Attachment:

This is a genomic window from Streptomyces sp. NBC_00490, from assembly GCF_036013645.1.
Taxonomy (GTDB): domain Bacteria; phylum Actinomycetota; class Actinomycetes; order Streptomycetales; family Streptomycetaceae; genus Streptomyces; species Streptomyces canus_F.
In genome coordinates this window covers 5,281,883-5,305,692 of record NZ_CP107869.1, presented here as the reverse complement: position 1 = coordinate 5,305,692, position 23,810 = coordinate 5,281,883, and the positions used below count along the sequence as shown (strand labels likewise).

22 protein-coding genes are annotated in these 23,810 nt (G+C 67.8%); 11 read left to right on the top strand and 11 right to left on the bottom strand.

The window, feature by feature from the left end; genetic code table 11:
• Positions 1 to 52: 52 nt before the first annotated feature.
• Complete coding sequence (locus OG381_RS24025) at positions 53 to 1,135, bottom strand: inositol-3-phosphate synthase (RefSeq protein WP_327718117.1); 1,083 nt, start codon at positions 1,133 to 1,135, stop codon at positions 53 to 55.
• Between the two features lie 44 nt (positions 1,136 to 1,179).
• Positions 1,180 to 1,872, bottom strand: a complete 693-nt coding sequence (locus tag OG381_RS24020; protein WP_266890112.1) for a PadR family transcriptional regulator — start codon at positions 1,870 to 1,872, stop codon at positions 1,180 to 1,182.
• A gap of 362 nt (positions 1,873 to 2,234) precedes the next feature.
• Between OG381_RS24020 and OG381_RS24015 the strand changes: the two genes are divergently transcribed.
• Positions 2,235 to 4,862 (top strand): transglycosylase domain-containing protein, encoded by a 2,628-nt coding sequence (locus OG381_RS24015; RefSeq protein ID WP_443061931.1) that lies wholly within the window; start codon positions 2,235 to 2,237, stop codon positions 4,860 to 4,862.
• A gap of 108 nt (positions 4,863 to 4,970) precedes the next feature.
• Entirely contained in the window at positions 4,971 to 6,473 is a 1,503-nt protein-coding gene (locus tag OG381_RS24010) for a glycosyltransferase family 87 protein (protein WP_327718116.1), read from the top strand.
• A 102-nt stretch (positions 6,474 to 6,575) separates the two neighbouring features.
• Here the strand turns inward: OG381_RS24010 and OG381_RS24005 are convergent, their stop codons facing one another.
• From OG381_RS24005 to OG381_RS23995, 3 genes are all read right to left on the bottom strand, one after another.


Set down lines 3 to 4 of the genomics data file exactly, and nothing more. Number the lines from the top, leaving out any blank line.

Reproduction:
In genome coordinates this window covers 5,281,883-5,305,692 of record NZ_CP107869.1, presented here as the reverse complement: position 1 = coordinate 5,305,692, position 23,810 = coordinate 5,281,883, and the positions used below count along the sequence as shown (strand labels likewise).

22 protein-coding genes are annotated in these 23,810 nt (G+C 67.8%); 11 read left to right on the top strand and 11 right to left on the bottom strand.